Hughes: u201cWork should be a home away from home.u201d

IRVINE, CA—Adapting space design to a user’s particular culture is enabling hybrids of traditional office and creative space that meet the needs of each company, Shay Hughes, COO of real estate firm Hughes Marino Inc., tells While creative space is all the rage in the office arena, totally open floor plans don’t work for every company in every industry.

As reported last week, Hughes Marino has completed its own creative-office space at 2 Park Plaza, Suite 750, here. The space is the firm’s unique version of the creative-office concept, which strives for the right balance between traditional private offices and public space. has learned that Gensler was the architect and Howard Building Corp. the general contractor for the project.

Interestingly, the new office echoes the design concept of its Downtown San Diego office, which was built in 2011. “The Irvine office is both different form and similar to the San Diego office,” says Hughes. “The Orange County office is in a class-A high-rise building, one of the nicest—if not the nicest—office developments in Orange County in Jamboree Center. In San Diego, we purchased our own building, a freestanding historic building downtown. One is leased and the other purchased. They’re different, but we used a lot of the same design elements in both offices.”

Hughes says it’s a “cool transformation how you can take one look in a historic building and transfer it to a contemporary, beautiful high-rise. It’s fun for me to see the difference from this to that. We have the same farm table, marble, chandeliers and conference-room chairs. There’s a lot of exactly the same furnishings, but there’s a different look because of the type of building it’s in. We’re enjoying the space so much. We’ve gotten incredible feedback from guests and employees.”

Before moving to its current Irvine space, Hughes Marino was located in another office in the same center. When the new space became available, they took a look. “It was occupied before, and it was terrible: closed in, and where we have glass was drywall. It’s the opposite of what we have now.”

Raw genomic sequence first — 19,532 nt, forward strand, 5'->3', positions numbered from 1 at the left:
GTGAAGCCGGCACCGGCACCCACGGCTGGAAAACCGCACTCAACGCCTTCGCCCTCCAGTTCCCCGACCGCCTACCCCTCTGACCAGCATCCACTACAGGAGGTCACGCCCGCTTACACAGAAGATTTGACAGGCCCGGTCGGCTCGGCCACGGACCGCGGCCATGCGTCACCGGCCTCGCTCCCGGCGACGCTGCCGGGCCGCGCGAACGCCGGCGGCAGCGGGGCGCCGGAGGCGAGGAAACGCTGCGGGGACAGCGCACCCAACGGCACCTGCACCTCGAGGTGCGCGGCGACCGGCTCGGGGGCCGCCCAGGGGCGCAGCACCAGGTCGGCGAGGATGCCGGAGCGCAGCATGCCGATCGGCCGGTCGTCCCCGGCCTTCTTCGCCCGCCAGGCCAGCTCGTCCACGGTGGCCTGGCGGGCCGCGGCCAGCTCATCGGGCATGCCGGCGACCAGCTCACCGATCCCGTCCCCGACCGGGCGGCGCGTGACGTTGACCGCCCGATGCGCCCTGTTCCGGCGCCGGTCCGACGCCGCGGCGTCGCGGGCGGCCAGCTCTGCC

Total construction costs for build-out of the new 4,500-square-foot space was more than $1 million, including $500,000 for tenant improvements, $200,000 in art and $300,000 in FF&E, Hughes adds. “We spend more than most businesses would spend, but we firmly believe in providing an amazing environment for your team is critical to your path to success for any business. It’s important to have inspiring space, whatever inspiring means to your team. This represents us well.”

Having common office space that includes guitars, a pool table and a living room is “such the fabric of who we are,” says Hughes. We’re very family oriented and a family-owned business. Work should be a home away from home. It’s very much a familial setting, where we have the kitchen and family-style farm table, and lots of room to hang out and be together.”

Earlier this month, Hughes’ son Tucker Hughes, director of the firm’s Orange County office, wrote an article for Entrepreneur magazine in which he talks about the importance of having both private and public space in an office environment. He says that productivity suffers when employees are struggling to concentrate in a noisy workspace with little to no privacy. In fact, some employees are so desperate to escape the distracting noise of an open office that they listen to music via headphones while at work to tune it out—which is counter to the purpose of collaborative space.

“In our firm, there’s a great need for collaborative space, but we also need room for private conversations, so to have private offices is very important to us,” says Shay Hughes. To allow for privacy while still maintaining a connection to the whole office, Hughes Marino’s new space features private offices along the exterior of the space, which are separated from the rest of the office via a glass wall instead of drywall.

“I like that kind of compromise,” says Hughes. “I also wanted to provide a lot of collaborative space with the conference room and a breakfast bar. I enjoy just being on the computer in the office kitchen. We have high-end espresso machines, so we invite people to have coffee at our office instead of going to Starbucks—sit at the farm table or in the living room on the couches and leather chairs.”

Hughes says the unassigned seating that has become popular in the new wave of collaborative office spaces wouldn’t work for her firm or many others. “I know firms where the CEOs have rolling desks so they can move around the office. But we have a lot of law and accountancy clients that need private offices. They want to have cool space to attract the best talent out there. So what we’ve done is crate a happy medium that works very well for a lot of traditional businesses.”

For another look at Hughes Marino’s new space, click here. In addition, on its website, the firm offers insight into other commercial real estate topics. Jason Hughes explores  why companies are racing to set up shop in downtown San Diego, leaving class-A office space in short supply; Star Hughes shares her inspiring experience with the Lawyers Club of San Diego and living icon, Sandra Day O’Connor, who recently spoke at a Lawyers Club event; and in his latest Downtown Dirt, Jason Hughes weighs in on the new global standard for measuring office space, which he believes will likely favor landlords over tenants.